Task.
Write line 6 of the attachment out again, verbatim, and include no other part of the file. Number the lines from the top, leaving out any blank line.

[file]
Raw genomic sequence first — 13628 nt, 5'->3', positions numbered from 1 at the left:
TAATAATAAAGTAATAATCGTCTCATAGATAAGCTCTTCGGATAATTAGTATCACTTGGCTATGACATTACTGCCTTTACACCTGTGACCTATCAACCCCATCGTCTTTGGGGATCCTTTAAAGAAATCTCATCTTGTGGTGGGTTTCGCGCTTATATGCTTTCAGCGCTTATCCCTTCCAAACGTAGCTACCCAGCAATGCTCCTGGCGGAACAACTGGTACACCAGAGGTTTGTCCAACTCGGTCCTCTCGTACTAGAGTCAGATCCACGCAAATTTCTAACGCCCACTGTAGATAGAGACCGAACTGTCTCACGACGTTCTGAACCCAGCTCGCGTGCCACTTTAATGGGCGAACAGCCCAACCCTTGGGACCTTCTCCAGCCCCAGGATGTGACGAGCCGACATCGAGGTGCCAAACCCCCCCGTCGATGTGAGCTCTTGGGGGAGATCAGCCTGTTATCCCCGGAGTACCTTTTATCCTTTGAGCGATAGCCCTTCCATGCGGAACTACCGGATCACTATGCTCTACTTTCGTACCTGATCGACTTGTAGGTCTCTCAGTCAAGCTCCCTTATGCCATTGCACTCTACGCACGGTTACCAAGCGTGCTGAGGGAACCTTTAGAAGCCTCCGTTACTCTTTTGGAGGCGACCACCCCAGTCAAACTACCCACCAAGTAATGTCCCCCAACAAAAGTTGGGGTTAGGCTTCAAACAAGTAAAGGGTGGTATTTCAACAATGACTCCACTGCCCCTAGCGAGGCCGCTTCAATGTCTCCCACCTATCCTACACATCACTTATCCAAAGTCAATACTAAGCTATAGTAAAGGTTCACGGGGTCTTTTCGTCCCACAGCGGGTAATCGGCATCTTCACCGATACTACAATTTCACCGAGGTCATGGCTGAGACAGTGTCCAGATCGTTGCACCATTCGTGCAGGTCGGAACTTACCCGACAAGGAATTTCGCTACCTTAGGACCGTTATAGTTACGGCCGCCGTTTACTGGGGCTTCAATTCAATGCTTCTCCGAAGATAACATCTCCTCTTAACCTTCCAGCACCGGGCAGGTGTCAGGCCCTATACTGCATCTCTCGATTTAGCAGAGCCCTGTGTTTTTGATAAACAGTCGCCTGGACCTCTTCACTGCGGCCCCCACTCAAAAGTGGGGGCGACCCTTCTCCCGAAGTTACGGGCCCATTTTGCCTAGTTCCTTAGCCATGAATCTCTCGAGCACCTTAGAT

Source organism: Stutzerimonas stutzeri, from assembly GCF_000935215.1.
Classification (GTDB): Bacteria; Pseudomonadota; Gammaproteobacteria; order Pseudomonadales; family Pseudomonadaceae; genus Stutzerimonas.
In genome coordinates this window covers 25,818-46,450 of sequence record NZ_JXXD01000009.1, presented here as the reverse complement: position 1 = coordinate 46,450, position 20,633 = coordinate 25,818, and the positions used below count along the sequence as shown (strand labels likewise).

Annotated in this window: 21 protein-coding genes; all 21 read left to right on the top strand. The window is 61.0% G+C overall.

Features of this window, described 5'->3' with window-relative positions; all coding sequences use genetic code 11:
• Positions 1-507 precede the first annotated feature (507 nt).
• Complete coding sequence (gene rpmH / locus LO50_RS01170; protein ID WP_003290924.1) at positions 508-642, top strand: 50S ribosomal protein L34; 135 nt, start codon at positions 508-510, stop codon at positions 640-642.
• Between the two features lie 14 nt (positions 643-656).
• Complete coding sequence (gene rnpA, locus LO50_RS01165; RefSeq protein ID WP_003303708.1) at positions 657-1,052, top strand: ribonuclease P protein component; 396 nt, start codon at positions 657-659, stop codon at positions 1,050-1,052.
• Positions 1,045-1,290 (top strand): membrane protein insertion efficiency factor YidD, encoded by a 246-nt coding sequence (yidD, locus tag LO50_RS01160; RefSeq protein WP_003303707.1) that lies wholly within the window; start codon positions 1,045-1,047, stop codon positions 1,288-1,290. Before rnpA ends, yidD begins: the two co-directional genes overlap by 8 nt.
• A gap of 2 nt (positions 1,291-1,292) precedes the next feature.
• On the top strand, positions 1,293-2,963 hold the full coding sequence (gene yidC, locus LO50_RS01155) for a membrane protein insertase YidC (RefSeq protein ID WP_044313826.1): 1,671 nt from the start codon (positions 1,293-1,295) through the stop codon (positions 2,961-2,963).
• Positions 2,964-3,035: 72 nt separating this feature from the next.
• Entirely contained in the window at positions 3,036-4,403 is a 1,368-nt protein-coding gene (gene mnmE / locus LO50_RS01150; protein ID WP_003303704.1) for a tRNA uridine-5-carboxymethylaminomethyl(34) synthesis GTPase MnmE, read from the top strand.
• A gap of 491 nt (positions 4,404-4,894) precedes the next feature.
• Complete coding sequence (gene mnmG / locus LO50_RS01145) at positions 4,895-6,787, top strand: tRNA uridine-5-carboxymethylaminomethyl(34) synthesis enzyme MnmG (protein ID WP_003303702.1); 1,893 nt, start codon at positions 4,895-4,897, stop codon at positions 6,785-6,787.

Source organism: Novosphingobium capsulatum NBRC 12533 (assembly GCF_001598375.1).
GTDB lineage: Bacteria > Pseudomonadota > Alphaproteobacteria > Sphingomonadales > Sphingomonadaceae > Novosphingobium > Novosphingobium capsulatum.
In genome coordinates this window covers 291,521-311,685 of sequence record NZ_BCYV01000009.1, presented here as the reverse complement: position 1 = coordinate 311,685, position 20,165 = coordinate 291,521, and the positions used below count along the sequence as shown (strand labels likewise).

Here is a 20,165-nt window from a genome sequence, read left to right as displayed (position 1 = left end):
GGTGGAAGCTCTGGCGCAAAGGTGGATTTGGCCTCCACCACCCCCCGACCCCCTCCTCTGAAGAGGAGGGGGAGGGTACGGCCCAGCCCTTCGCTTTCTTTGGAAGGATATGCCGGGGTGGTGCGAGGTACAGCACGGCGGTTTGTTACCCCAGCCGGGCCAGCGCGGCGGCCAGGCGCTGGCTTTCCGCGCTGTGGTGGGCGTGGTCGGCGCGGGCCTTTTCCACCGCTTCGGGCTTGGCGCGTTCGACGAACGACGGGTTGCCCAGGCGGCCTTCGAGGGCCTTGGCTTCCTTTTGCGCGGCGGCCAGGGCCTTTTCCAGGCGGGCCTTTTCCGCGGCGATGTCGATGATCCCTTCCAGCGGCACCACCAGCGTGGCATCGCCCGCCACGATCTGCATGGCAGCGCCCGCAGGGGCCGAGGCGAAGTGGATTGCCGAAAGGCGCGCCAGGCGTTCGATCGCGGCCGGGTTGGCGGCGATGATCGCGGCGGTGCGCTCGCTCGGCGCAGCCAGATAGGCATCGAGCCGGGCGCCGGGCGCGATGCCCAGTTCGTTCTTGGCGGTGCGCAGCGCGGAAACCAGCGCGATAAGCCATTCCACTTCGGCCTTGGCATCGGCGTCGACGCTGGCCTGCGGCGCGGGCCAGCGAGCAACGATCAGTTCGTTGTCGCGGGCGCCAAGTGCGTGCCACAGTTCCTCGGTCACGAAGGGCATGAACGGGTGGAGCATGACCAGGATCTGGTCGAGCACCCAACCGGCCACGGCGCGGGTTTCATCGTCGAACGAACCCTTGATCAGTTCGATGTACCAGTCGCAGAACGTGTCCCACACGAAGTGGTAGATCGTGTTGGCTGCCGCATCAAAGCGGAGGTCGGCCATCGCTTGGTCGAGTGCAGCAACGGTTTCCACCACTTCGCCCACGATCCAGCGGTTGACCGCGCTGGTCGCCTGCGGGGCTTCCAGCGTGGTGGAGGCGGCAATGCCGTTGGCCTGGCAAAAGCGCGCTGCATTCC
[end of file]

Annotated in this window: 21 protein-coding genes; all 21 read left to right on the top strand. The window is 61.0% G+C overall.